What's a Subscription Software Company Worth?



The Information kindly allowed us to reprint this excellent piece by Katie Benner on the metrics behind making an informed SaaS valuation. 


By Katie Benner


If you remember Enron, Worldcom and the dot-com 1.0 preference for eyeballs over revenue, you can understand why people are wary about the unfamiliar accounting metrics used to justify big valuations for subscription software companies.


Salesforce.com, Jive Software, Dropbox and Evernote don’t need profits to be worth billions, the thinking goes, because their value is underpinned by a set of numbers different from traditional earnings and revenue metrics. Company executives say it’s more important to focus on annual recurring revenue, margins, customer acquisition cost and the lifetime value of a customer.


With companies placing much more importance on projected revenue than on past performance, it’s no wonder so many cloud executives are optimistic on earnings calls.


But for all the fuss, subscription businesses aren’t new. The alternative metrics used to value them are pretty straightforward. And as more software-as-a-service (SaaS) companies go public, investors will have to understand them to make smart bets.


The idea that SaaS companies shouldn’t be evaluated on conventional earnings measures isn’t an obvious one. Telcos and cable companies have long depended on monthly recurring revenue, and the bottom line is as important to those businesses as acquisition costs, margins and recurring revenue. “The primary difference in my opinion is that [telecom and cable companies] are well into their mature growth phases,” says Richard Davis, a software analyst at Canaccord Genuity.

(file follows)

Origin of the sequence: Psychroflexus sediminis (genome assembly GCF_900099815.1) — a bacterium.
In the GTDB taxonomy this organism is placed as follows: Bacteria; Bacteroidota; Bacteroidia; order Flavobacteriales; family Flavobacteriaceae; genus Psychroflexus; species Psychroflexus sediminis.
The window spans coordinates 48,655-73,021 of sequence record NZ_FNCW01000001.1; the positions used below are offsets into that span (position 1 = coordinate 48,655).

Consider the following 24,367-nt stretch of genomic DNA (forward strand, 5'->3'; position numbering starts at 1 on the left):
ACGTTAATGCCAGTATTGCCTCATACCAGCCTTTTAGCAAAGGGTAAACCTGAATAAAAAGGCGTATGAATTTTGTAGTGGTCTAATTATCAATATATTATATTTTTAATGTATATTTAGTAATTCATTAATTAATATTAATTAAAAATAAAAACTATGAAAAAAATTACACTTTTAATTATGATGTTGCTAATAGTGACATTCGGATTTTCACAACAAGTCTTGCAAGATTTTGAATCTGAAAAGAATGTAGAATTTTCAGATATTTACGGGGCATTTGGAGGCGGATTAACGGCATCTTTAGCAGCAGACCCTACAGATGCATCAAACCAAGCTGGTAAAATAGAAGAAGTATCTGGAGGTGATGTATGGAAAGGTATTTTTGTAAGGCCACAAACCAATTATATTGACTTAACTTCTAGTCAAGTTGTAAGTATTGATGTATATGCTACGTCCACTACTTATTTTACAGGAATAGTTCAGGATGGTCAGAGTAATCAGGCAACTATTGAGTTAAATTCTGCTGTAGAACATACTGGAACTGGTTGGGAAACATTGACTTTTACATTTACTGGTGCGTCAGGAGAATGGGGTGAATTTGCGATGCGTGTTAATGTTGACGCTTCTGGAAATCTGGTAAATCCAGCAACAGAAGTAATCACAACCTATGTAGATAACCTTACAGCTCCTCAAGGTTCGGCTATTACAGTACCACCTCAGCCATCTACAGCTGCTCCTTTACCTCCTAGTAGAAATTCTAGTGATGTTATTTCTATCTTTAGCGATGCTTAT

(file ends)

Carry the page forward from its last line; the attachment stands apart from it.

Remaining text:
When cable companies were growth stocks in the 1980’s, investors complained that the firms never made money, and skeptics said they never would. “[They] were wrong because once you reach scale, a subscription model—especially in software—is not very complicated so the margins naturally will rise rapidly,” Mr. Davis adds.


The issue isn’t that Wall Street doesn’t understand SaaS models. It’s that, in the absence of substantial track records, one must rely on alternative metrics to identify which businesses can sustain revenue growth and profitability.


“There are good and bad subscription businesses,” says Michael Volpi, a partner at Index Ventures who invests in cloud companies. He and others in the business explain the most important metrics for subscription services with three questions: How expensive is it to make the product? How expensive is it to acquire revenue from a customer? And does that revenue stream last long enough to cover the acquisition cost and make money for the company?


While companies estimate the lifetime value of a customer, essentially a measure of churn, that number can fluctuate pretty wildly depending on how sticky the business.


The first part of the calculation looks at gross margin, a figure that shows what percent of overall sales is left after subtracting the cost to make the product. A 75% gross margin is generally considered a minimum for subscription software companies. Anything less means customers will have to be acquired very cheaply for the business to be healthy over the long run.